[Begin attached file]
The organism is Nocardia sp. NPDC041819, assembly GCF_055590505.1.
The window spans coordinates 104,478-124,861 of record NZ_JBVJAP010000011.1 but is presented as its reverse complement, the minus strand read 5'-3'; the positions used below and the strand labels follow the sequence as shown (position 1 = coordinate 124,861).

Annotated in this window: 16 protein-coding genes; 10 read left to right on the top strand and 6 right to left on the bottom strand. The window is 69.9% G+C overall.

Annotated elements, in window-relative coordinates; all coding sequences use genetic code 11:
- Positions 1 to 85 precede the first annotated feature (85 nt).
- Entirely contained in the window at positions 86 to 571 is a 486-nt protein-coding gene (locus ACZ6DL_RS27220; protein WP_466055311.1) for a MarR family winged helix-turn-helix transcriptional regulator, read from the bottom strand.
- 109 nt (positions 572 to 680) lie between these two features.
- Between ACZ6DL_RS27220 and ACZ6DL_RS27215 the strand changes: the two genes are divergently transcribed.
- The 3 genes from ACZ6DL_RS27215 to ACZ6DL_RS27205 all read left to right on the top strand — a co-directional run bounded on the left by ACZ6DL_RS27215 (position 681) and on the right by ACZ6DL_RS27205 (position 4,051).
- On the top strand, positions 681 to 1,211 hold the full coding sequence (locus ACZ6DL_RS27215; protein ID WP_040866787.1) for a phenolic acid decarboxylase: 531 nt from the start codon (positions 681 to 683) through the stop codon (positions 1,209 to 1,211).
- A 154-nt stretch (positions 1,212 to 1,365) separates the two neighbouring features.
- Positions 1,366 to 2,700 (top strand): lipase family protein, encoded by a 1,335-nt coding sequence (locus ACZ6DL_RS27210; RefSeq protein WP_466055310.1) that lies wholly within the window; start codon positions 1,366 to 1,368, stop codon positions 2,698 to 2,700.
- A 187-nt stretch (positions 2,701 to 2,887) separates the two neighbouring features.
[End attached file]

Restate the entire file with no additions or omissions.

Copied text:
The organism is Nocardia sp. NPDC041819, assembly GCF_055590505.1.
The window spans coordinates 104,478-124,861 of record NZ_JBVJAP010000011.1 but is presented as its reverse complement, the minus strand read 5'-3'; the positions used below and the strand labels follow the sequence as shown (position 1 = coordinate 124,861).

Annotated in this window: 16 protein-coding genes; 10 read left to right on the top strand and 6 right to left on the bottom strand. The window is 69.9% G+C overall.

Annotated elements, in window-relative coordinates; all coding sequences use genetic code 11:
- Positions 1 to 85 precede the first annotated feature (85 nt).
- Entirely contained in the window at positions 86 to 571 is a 486-nt protein-coding gene (locus ACZ6DL_RS27220; protein WP_466055311.1) for a MarR family winged helix-turn-helix transcriptional regulator, read from the bottom strand.
- 109 nt (positions 572 to 680) lie between these two features.
- Between ACZ6DL_RS27220 and ACZ6DL_RS27215 the strand changes: the two genes are divergently transcribed.
- The 3 genes from ACZ6DL_RS27215 to ACZ6DL_RS27205 all read left to right on the top strand — a co-directional run bounded on the left by ACZ6DL_RS27215 (position 681) and on the right by ACZ6DL_RS27205 (position 4,051).
- On the top strand, positions 681 to 1,211 hold the full coding sequence (locus ACZ6DL_RS27215; protein ID WP_040866787.1) for a phenolic acid decarboxylase: 531 nt from the start codon (positions 681 to 683) through the stop codon (positions 1,209 to 1,211).
- A 154-nt stretch (positions 1,212 to 1,365) separates the two neighbouring features.
- Positions 1,366 to 2,700 (top strand): lipase family protein, encoded by a 1,335-nt coding sequence (locus ACZ6DL_RS27210; RefSeq protein WP_466055310.1) that lies wholly within the window; start codon positions 1,366 to 1,368, stop codon positions 2,698 to 2,700.
- A 187-nt stretch (positions 2,701 to 2,887) separates the two neighbouring features.